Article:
Pennsylvania Ballet demi-soloist Thays Golz as the Sugar Plum Fairy during a stage rehearsal for George Balanchine's Nutcracker. All photography by Arian Molina Soca.

We Followed Pennsylvania Ballet's Thays Golz as She Prepared for Her Sugar Plum Fairy Debut

For many professional ballet dancers, Nutcracker means weeks of performances. That usually translates to multiple casts—and important breakout opportunities for those in the junior ranks. On the afternoon of December 13, Pennsylvania Ballet demi-soloist Thays Golz made her debut as the Sugar Plum Fairy along with her Cavalier, corps member Austin Eylar. For the Brazilian-born dancer, who joined PAB in 2018 after two seasons at Houston Ballet, Sugar Plum marks one of her first principal roles.

"I'm really excited," says Golz. PAB artistic director Angel Corella appointed 12 casts of Sugar Plum Fairies over the run's 29 performances. "When I first found out, I was like, 'Pinch me!' I still can't believe it."

We caught up with Golz just before her debut to see how she prepared for her big break.


Finding Her Focus

Golz preps her pointe shoes before her variation rehearsal.

Arian Molina Soca

Throughout the rehearsal process, the 21-year-old demi-soloist had to juggle seven other Nutcracker roles: Harlequin Doll, Snowflakes, lead Spanish (also new for her this year), lead Marzipan, Marzipan corps. Waltz of the Flowers demi-soloist, and Waltz of the Flowers corps. "I've had some very full rehearsal weeks!"

Golz runs through her variation at Pennsylvania Ballet's studios one week before her debut on December 13.

Arian Molina Soca

But Sugar Plum took up much of her focus—Golz started preparing for her rehearsals as early as morning class. "I think about my port de bras, how I can lengthen my muscles," she says. "Then once I get into rehearsal it feels more natural."

Golz runs through her Sugar Plum variation.

Arian Molina Soca

Although Golz admits she never connected much with Nutcracker as a student, her time at Houston Ballet changed that, especially after watching former principal Sara Webb perform the Sugar Plum Fairy. "It was the most beautiful thing I've ever seen," says Golz. "She was so delicate and sweet, and her technique was so clean and precise. Now I think about how she used to do it and how that can inspire my own work."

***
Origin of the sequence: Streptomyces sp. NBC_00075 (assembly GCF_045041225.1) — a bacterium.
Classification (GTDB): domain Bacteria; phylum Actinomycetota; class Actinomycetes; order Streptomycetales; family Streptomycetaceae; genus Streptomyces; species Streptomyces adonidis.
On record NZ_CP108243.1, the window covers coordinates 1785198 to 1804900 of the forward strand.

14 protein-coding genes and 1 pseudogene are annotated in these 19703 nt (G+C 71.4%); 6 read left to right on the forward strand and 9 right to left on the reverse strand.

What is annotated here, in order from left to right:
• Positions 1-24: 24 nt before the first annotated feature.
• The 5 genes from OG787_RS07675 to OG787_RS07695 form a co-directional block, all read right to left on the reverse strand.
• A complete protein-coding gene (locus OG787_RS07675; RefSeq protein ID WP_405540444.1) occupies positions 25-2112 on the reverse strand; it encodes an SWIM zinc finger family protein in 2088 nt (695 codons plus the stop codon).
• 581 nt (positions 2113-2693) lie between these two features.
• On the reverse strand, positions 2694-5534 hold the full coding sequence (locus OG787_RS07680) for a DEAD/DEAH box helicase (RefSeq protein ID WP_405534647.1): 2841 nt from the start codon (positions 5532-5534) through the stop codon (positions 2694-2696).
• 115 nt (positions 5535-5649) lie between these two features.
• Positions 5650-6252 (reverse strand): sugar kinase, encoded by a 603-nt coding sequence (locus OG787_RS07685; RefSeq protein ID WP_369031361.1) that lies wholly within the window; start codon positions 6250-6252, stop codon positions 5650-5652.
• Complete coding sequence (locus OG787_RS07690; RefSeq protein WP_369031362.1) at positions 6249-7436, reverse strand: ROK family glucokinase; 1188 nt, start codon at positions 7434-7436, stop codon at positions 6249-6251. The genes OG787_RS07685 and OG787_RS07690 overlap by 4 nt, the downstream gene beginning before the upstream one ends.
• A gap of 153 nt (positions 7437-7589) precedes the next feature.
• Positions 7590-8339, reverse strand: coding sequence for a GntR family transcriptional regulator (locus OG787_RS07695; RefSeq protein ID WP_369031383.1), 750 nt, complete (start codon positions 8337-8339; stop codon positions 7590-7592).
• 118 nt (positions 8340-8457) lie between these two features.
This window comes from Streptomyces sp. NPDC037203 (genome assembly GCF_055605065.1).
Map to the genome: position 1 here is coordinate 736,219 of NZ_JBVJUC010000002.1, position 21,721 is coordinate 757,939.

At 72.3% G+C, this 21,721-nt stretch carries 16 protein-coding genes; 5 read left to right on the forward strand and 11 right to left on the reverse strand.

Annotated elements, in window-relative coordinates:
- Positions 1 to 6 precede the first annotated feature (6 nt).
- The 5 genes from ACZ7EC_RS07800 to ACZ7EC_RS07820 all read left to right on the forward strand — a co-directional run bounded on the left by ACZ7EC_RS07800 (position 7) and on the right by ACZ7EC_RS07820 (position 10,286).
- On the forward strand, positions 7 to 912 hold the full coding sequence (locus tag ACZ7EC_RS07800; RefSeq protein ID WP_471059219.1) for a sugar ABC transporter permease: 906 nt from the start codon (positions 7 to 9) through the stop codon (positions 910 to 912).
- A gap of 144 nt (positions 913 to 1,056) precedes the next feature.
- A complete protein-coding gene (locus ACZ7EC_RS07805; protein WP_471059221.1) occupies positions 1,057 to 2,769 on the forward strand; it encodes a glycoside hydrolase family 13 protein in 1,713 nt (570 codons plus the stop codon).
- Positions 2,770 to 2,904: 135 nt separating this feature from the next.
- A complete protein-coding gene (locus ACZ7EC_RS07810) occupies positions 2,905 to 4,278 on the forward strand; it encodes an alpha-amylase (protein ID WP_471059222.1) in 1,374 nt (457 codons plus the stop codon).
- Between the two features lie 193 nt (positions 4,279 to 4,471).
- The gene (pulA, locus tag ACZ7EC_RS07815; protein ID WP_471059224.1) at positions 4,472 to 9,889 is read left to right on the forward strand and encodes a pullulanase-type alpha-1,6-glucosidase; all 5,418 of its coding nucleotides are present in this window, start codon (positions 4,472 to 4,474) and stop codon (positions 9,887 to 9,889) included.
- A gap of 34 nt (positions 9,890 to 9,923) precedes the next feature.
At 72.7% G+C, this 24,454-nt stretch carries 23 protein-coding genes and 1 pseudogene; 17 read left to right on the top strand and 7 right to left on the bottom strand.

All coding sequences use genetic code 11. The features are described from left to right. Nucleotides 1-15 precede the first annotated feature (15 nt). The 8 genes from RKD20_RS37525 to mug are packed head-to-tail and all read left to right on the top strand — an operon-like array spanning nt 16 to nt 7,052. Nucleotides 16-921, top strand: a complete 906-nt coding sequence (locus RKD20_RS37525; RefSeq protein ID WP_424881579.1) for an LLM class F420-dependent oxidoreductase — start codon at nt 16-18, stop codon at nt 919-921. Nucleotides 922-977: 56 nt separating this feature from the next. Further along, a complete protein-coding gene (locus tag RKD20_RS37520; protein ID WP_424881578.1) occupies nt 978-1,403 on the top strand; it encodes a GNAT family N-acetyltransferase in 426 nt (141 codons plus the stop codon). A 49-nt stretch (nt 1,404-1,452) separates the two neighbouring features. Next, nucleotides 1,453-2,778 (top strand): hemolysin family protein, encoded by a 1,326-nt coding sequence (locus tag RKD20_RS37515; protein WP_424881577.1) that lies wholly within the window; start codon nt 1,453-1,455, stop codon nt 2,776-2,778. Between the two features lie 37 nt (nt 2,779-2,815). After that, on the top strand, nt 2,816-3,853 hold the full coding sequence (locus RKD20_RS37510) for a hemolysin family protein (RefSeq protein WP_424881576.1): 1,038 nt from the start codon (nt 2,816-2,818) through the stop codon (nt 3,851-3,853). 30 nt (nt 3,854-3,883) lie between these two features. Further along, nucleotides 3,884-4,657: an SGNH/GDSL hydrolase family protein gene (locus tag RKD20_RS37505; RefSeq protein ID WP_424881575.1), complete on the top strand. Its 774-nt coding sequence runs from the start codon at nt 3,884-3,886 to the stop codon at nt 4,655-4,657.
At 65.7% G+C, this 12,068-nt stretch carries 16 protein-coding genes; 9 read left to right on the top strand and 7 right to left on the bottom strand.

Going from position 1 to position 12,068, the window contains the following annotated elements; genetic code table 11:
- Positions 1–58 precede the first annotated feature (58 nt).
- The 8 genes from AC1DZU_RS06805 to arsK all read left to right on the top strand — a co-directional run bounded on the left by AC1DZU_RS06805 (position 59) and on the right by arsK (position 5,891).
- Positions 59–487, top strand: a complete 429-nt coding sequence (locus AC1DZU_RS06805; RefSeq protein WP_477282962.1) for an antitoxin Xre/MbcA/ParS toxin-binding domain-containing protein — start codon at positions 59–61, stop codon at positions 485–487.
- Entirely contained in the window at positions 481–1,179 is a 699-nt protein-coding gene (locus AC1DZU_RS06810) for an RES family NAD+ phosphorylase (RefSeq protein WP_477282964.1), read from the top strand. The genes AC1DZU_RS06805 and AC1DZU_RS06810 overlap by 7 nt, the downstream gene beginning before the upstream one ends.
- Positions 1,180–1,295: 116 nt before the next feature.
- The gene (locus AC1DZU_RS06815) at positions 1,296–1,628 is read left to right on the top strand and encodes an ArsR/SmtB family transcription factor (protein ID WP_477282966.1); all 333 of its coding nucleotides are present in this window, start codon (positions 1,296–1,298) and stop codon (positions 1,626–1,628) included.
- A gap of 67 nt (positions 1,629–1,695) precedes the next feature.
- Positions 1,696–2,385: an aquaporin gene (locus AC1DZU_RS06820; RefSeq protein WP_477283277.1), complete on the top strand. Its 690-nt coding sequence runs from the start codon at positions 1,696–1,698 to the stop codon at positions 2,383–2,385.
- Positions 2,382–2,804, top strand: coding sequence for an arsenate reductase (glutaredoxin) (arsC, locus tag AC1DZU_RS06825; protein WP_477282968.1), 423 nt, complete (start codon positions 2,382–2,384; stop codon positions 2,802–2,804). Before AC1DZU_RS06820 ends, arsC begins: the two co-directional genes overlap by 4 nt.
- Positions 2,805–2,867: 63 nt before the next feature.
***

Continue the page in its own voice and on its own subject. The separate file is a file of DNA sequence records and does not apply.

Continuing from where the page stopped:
Perfecting the Style 

Artistic director Angel Corella works with Golz to perfect her arabesque during rehearsal.

Arian Molina Soca

Pennsylvania Ballet performs George Balanchine's version of Nutcracker, and while Golz rehearsed the role every day, she didn't grow up training in the choreographer's signature style. "It's not like The Sleeping Beauty, where everything is soft," she says. "It's more dynamic, so I had to make my movement more energetic in places. It took me a while to get right."

Golz gets ready backstage at Philadelphia's Academy of Music for her first stage rehearsal in costume.

Arian Molina Soca

This is especially true in Sugar Plum's solo, which comes early in Act II. "It's such a technical variation and you get so tired," she says. She also found the Balanchine trademark of spotting front, as opposed to the corner, hard to get used to, "It's very tricky but now I'm getting it, finally," says Golz, who watched videos of New York City Ballet's 1993 motion picture to help absorb the style. "And my coaches have helped me a lot."

Developing Her Partnership and Finding Her Character

Golz takes an arabesque while her partner, corps member Austin Eylar, looks on.

Arian Molina Soca

Throughout the rehearsal process, she and Eylar worked hard to create a seamless pas de deux. "In the beginning we had to figure out what works for us," she says. She notes that a long arabesque promenade at the very end of their duet is particularly challenging. "You calves are screaming, cramping," she says, laughing. "I have to stay strong in my leg, hold on to Austin and let him do the rest. If you try to do too much yourself, things start to go wrong. So I trust my partner, stay calm and the rest happens."

Golz and Eylar run through their pas de deux during a stage rehearsal last week at Philadelphia's Academy of Music. It will also be Eylar's debut as the Cavalier.

Arian Molina Soca

Golz also thought a lot about her characterization. "Sugar Plum's name says it all: She's very sweet, happy and uplifting. It really helps during full runs, when I am surrounded by the little angels. They're very cute, and I try to communicate with and dance to them. In the pas de deux it's a little harder to find her, but it's become easier as I've become more comfortable in rehearsals."